Memorial of Saint Dominic, Priest
Often those who convert to Catholicism from another Christian denomination find opposition from family and friends who challenge Catholic beliefs. One of these beliefs is the papacy, and the Scripture passage that supports this Church doctrine is today’s gospel reading. This passage is sometimes known as Peter’s confession because he professes his belief that Jesus is the Christ (the Messiah), Son of the Living God. Jesus responds by calling Peter blessed and saying that he will build his Church on Peter, a name that means rock. Nor is this the only passage that highlights Peter’s leadership and place of primacy among the apostles. Whenever the apostles are listed, Peter is always at the head of the list, and Judas is always listed last. So it is with good reason that Catholics acknowledge Peter’s leadership and the authority of the pope in leading the Church.
And yet, those who do not affirm the papacy often focus on the latter part of this passage, where Jesus rebukes Peter. We could also think of Peter’s faith failing as he walked on the water and then sank... or, perhaps most disturbingly, Peter’s thrice denial of Jesus during his passion. Peter was surely a human being, as is our pope today, and Jesus highlighted this when he told Peter that he was thinking not as God does, but as human beings do (Mt 16:23).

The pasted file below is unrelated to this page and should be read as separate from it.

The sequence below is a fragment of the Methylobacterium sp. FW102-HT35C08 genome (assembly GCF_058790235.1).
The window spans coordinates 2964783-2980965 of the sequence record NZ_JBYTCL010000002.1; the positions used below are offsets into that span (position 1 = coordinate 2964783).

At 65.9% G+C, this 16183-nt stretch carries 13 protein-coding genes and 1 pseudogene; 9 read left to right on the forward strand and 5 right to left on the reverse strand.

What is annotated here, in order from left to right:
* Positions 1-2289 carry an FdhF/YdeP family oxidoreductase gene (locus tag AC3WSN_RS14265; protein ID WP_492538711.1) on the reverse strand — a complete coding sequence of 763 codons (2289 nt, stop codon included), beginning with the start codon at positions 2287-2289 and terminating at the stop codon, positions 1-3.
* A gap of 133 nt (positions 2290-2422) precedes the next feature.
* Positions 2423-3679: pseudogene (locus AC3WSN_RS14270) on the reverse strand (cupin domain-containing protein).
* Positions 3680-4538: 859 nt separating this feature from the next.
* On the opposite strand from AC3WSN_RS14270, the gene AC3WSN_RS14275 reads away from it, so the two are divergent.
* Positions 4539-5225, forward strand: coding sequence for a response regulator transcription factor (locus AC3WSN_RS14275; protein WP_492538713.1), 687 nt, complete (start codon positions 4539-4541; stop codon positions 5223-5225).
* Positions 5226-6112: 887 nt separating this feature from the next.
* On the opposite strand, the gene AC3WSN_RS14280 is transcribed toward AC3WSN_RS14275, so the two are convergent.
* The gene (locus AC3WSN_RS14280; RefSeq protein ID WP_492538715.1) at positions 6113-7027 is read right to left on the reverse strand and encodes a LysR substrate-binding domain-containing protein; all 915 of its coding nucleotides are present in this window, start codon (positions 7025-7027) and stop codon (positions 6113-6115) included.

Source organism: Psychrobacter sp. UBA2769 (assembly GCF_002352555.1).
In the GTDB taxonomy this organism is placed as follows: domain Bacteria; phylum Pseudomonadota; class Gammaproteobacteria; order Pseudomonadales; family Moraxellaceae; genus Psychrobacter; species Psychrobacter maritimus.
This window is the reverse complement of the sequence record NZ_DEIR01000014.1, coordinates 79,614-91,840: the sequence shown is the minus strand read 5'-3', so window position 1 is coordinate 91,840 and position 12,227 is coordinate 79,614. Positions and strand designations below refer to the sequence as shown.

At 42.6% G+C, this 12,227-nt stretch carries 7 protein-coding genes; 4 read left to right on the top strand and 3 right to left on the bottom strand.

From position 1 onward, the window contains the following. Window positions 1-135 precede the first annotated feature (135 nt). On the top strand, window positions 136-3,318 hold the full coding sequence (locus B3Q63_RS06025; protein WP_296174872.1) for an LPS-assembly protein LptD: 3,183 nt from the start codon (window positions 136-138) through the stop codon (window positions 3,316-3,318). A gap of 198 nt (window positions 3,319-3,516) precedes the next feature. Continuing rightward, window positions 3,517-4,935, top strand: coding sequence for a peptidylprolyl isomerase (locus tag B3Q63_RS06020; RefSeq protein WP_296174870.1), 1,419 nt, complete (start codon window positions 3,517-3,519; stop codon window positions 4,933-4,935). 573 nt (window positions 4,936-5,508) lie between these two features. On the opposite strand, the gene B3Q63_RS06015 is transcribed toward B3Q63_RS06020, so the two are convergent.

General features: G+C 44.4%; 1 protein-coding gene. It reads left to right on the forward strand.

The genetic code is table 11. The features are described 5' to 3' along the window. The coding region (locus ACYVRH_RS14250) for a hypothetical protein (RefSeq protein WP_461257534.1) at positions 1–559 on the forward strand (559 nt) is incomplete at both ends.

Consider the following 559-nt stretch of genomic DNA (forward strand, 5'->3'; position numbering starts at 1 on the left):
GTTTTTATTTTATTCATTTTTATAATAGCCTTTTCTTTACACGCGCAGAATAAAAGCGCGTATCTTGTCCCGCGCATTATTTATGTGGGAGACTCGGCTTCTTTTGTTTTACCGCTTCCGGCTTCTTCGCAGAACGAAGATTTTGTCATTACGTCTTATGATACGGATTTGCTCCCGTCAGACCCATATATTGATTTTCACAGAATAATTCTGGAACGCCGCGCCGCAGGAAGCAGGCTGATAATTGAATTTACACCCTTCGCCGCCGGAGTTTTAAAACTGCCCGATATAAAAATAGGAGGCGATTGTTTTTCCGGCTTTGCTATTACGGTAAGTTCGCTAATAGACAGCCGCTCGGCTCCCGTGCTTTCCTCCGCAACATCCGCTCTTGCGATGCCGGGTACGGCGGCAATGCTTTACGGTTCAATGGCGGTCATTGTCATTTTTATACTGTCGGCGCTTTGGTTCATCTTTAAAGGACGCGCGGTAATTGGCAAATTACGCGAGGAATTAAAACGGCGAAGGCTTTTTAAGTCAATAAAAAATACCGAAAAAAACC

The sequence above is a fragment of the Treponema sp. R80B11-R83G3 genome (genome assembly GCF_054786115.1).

But of course, there was much more to the life of Peter than was represented in these excerpts. In the Acts of the Apostles, we see him leading the Church, not always perfectly or without conflict, but nonetheless, he is striving to do God’s will. Hence Peter’s story did not end with the denial of Jesus, but rather, it ended with his confession of faith in Jesus and martyrdom – an upside down crucifixion, since he didn’t believe himself worthy to die as Christ has died. And this end was a mirror to his early confession of Jesus as the Christ. When Peter first professed that faith, he didn’t understand what it would cost him, but he learned, as time went on, to think more like God.
This is our challenge today, namely, to think more like God thinks. We are concerned with our everyday life here on earth – with good reason – but often it can lead us into distraction from the things of heaven. Like the early Peter, we might feel willing to confess our belief in Jesus, but unwilling to accept the trials and sufferings of the Christ-like life. We are called to accept the cost of discipleship, and not view it as cost but as gain. This is the gift of Jesus as Christ, hinted at in our first reading from the prophet Jeremiah. God is always faithful to his covenants with his people, and his final and everlasting covenant is the one initiated by Jesus’ death on the cross and resurrection from the dead. God has transformed suffering in Jesus; God has made it possible to forgive our sins through Jesus.
Let us pray that we may grow in thinking as God does, seeing the world as God does. It may seem like an enormous task, but even Peter, that very human apostle, was able over time to embody his profession of faith in Jesus the Christ. And as we go about this pilgrimage, let us also always keep in mind and unite our prayers to our pope, the successor of Peter and leader of our Church.
- Maria Morrow